Saturday, June 04, 2005

The eyes have it

Several years ago I picked up a copy of The Original Illustrated Sherlock Holmes at a book sale. One day while reading it during my train commute to work, I ran across an interesting passage that reinforced a certain animation concept.

The Adventure of the Cardboard Box began with Holmes and Watson attempting to relax in Holmes' apartment on a hot summer day. Watson found the morning paper uninteresting, and found Holmes unwilling to take part in conversation. He tossed aside the paper and let his thoughts wander for a bit, when suddenly Holmes broke in and response to Watson's thoughts. Watson was stunned that Holmes knew what he was thinking, and asked him to explain...
"I have been seated quietly in my chair, and what clues have I given

"You do yourself an injustice," Holmes responded. "The features are given to man as the means by which he shall express his emotions, and yours are faithful servants."

"Do you mean to say that you read my train of thoughts from my features?"

"Your features, and especially your eyes."
As Holmes went on to describe the reasoning that led to his conclusion, it served as a testament to the wealth of emotion and thought that can be conveyed by the eyes alone: a shift here, a subtle squint there, the length of time that the gaze is held on certain objects, how and when the gaze shifts to new targets. When carefully orchestrated, the movement of the eyes and brows can speak volumes, even when the character isn't saying a word.

If you think about the amount of work that Doyle had to do in order to present Sherlock Holmes as a master of observation, he must have become quite an observer himself. I wonder what he would have been like as an animator...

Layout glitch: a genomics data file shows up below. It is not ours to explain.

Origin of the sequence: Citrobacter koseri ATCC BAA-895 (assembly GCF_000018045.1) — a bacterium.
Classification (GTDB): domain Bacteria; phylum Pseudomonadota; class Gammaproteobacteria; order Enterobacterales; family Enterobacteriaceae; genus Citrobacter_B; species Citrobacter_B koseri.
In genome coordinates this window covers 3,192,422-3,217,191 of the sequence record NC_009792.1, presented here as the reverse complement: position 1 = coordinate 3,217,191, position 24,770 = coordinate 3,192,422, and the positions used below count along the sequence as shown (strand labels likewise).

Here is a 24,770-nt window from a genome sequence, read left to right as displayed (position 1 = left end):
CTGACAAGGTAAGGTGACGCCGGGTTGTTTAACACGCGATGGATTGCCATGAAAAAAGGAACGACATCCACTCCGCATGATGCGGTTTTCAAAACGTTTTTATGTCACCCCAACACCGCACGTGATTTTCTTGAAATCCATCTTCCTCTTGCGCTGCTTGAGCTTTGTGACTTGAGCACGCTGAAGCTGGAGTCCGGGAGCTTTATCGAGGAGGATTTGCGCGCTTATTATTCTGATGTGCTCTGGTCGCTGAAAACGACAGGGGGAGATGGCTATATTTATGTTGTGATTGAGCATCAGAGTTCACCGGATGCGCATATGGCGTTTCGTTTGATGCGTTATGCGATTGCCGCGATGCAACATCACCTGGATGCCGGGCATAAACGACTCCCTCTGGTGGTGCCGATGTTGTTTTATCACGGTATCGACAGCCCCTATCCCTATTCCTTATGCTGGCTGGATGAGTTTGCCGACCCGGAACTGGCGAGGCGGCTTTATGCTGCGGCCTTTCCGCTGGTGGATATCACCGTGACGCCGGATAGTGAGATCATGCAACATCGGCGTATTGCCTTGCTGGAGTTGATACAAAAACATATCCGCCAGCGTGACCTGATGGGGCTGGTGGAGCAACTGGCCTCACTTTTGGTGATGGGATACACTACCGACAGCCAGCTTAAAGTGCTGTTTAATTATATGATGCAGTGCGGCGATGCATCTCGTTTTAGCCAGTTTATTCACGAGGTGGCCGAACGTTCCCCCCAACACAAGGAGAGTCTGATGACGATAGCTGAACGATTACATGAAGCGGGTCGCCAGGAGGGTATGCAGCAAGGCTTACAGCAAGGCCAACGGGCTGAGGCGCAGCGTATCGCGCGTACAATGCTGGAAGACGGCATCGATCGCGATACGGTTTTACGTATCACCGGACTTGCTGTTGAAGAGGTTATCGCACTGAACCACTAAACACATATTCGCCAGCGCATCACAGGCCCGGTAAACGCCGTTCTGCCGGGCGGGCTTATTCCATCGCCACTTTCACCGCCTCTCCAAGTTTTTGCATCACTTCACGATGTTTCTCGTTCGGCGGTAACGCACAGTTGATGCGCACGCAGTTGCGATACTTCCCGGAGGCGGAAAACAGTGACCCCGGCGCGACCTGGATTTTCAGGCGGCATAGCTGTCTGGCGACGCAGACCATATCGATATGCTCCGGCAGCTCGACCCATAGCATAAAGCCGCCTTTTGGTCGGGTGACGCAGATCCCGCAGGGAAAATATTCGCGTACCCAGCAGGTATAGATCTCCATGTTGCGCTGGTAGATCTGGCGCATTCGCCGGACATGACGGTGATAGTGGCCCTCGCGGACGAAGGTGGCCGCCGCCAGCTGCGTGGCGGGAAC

dfeer345tyh said...

Nice subject! Some say that Doyle got this idea after reading Edgar Allen Poe's THE MURDERS IN THE RUE MORGUE, which you can read here

(page 4)

not meaning to discredit Sir Arthur in any way thou, he must have been a keen observer himself.


Justin Barrett said...

Very interesting indeed! I'm not very familiar with Poe's work, except for really common pieces like "The Raven." I'll have to look into his material a bit more deeply.

In addition to Sherlock Holmes stories, I've become very interested in mysteries in general, largely because of all the detailed observation that takes place. It prompts me to be a more careful observer myself, with the hope that I can somehow use what I observe in my work. It's especially interesting to see references to human behavior, such as this tidbit from Doyle, and the clip from Poe that you mentioned.

Thanks for sharing!